With COVID-19 cases increasing and the Christmas holidays just around the corner, teachers and infectious disease doctors are baffled about Quebec’s decision to allow high school students to remove masks while in class starting Monday.
“Winter is the time colds happen and people get sick — it seems stupid,” said Lev Berner, a science teacher at Vincent Massey Collegiate in Rosemont. “We’re so close to being out of the woods and close to being able to let our guard down a little bit.”
Masks are still required on school buses and in common areas, such as hallways and stairwells.
Quebec’s public health director Horacio Arruda has justified the lifting of the mask mandate in classrooms, saying COVID cases in secondary schools are low and the vaccination coverage is high among 12- to 17-year-olds.
As of Tuesday, about 76.4 per cent of Montreal students ages 12 to 17 had at least one dose of a vaccine, while 71.4 per cent were fully vaccinated.
But with cases rising in Quebec and Ontario, and some European countries on the cusp of a fifth wave, infectious-disease doctors and epidemiologists are questioning whether it’s wise to lift the mask mandate.
“We do know masks are one of our protective mechanisms to prevent the ongoing transmission,” said Dr. Earl Rubin, a pediatric infectious diseases specialist at the Montreal Children’s Hospital.
“I personally think it’s not the time to do it,” he said.
Rubin said he understands the government is trying to strike a balance between keeping the community safe and lifting restrictions in places where cases are low, such as high schools.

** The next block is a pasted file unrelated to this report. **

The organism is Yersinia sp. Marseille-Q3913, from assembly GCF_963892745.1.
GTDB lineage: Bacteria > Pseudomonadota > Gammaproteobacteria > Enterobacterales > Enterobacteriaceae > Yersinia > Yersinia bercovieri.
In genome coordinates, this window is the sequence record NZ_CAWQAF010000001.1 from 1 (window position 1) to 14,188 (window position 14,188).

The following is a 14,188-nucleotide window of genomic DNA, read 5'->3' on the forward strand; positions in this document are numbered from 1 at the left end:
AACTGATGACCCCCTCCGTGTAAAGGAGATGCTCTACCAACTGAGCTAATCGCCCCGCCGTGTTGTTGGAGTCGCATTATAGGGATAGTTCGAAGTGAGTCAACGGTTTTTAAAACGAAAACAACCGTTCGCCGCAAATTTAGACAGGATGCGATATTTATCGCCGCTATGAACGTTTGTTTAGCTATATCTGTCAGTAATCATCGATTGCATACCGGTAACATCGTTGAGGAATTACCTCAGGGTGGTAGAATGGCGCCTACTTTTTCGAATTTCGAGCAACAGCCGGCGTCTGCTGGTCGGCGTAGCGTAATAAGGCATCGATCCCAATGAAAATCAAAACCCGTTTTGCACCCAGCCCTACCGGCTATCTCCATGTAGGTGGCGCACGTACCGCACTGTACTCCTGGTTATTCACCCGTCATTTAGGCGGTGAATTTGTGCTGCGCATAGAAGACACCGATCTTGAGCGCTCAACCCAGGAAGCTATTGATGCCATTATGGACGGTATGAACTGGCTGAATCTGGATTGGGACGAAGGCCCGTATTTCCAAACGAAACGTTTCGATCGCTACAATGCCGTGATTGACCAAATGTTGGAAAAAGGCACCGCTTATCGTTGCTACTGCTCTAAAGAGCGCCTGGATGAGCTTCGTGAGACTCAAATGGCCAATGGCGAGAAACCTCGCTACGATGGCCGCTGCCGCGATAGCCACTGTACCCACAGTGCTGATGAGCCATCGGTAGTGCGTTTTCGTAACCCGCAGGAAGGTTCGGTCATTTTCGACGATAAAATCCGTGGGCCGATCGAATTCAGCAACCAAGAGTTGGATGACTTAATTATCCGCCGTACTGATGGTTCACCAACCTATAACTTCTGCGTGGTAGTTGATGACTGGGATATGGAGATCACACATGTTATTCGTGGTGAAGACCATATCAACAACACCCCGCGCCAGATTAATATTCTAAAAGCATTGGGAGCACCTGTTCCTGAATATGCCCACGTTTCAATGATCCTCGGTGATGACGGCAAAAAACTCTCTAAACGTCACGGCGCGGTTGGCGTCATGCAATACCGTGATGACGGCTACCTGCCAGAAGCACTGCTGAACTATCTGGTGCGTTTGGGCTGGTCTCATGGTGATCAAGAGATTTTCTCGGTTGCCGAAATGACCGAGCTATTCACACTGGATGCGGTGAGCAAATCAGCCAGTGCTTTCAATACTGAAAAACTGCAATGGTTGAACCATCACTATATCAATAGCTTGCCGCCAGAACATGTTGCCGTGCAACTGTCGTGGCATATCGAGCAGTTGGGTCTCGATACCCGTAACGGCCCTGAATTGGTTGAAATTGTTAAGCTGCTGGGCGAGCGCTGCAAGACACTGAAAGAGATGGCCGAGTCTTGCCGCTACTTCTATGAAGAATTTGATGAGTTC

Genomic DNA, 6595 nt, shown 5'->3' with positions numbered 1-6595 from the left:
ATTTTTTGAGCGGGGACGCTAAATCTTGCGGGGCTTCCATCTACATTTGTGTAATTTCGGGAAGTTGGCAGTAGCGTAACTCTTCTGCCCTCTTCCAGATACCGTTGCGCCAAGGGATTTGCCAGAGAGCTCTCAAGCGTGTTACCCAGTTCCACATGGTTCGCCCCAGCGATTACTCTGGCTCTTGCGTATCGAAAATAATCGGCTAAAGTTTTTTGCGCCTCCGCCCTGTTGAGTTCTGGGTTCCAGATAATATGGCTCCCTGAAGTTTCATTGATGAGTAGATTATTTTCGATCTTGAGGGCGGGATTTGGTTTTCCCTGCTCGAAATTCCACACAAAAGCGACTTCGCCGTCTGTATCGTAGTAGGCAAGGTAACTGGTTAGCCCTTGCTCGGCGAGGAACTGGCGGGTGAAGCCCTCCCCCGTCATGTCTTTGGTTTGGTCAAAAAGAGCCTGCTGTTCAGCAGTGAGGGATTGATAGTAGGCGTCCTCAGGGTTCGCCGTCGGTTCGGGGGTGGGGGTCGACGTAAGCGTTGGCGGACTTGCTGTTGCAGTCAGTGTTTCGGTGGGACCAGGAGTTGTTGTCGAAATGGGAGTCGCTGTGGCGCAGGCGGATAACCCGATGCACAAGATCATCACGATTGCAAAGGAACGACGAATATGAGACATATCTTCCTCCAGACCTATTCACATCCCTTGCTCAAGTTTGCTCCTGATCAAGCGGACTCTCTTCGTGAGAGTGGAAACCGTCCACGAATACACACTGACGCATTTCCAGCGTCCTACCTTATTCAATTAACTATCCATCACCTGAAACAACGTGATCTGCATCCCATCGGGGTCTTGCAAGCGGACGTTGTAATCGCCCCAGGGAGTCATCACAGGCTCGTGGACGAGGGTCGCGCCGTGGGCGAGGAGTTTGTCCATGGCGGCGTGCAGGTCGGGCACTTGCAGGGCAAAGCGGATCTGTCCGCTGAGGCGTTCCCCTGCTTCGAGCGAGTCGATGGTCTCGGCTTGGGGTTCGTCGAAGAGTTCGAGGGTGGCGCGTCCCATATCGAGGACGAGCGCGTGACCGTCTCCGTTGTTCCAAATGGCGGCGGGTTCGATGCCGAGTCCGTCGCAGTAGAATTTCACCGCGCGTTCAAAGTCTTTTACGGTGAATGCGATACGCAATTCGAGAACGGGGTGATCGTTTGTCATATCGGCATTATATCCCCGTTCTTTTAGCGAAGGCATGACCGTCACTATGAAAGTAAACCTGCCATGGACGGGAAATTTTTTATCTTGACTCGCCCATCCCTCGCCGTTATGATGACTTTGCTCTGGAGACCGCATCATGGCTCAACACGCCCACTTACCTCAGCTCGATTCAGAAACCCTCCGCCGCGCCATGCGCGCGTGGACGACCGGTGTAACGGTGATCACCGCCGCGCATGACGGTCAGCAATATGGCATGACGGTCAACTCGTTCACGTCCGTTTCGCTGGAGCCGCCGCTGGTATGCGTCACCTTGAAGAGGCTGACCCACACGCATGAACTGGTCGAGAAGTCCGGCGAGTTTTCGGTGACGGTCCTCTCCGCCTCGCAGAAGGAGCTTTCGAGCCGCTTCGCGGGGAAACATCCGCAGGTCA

Students in elementary schools, where children are unvaccinated, will have to continue to wear masks in class, as will CEGEP and university students.
Once students remove masks, high school teachers should open windows for about five minute every hour and “ask principals what they’re doing to make sure the air quality is good and there’s good ventilation, said Dr. Nimâ Machouf, an epidemiologist at the Université de Montréal’s school of public health.
Some teachers are relieved they won’t have to police masking in the classroom, but others are perplexed about why Quebec is changing the mask mandate for high school students when their younger siblings (under 12) are still not vaccinated.
Over the past week, cases of COVID-19 in the 0-12 age group increased by 30 per cent, according to a government health institute. Most breakthrough infections occur when fully vaccinated people are exposed to the virus at home.
“Things are going so well in high schools; there are very few cases — so why are we making this change now as we start to head toward more indoor activity?” asked Heidi Yetman, president of the Quebec Provincial Association of Teachers.
Many teachers will remain at their desks and refrain from moving around the classroom if students are unmasked, she speculated.
Berner said he’s thankful that some of his students plan to remain masked on Monday.
To keep himself safe, he will keep the windows open and instruct students to wear their school sweaters if they’re cold. He also won’t be straying far from his desk.
“I will tell them to put on a mask and come and see me,” he said in an interview.
After wearing masks on and off for more than a year, most students are not bothered by having to sport a mask all day, he said. “The kids are not miserable,” he said. “They understand the importance of it.”
The English Montreal School Board has notified parents about the coming change, adding that any student who wants to continue wearing a mask can do so.
Board spokesperson Michael Cohen said some teachers are questioning why the change is being made so close to the Christmas holidays.
“We have a teacher shortage; what if teachers get COVID and have to be off for 10 days to two weeks?” Cohen asked.
“What was the rush? We have the holidays coming up. Students will be going to stores, restaurants, the Bell Centre and Florida. They usually come back from the holidays sick.”
Rubin said he’s not sure when it will be safe for Quebec to lift all mask mandates in schools.
“If the numbers were like in July, where we had 100 cases in the province and very few in Montreal, I would say: ‘Go for it,’” he said. “I just don’t think it’s the time in the face of increasing numbers.”
Quebec recorded 716 new COVID cases Friday, the first time cases have been above 700 since September.
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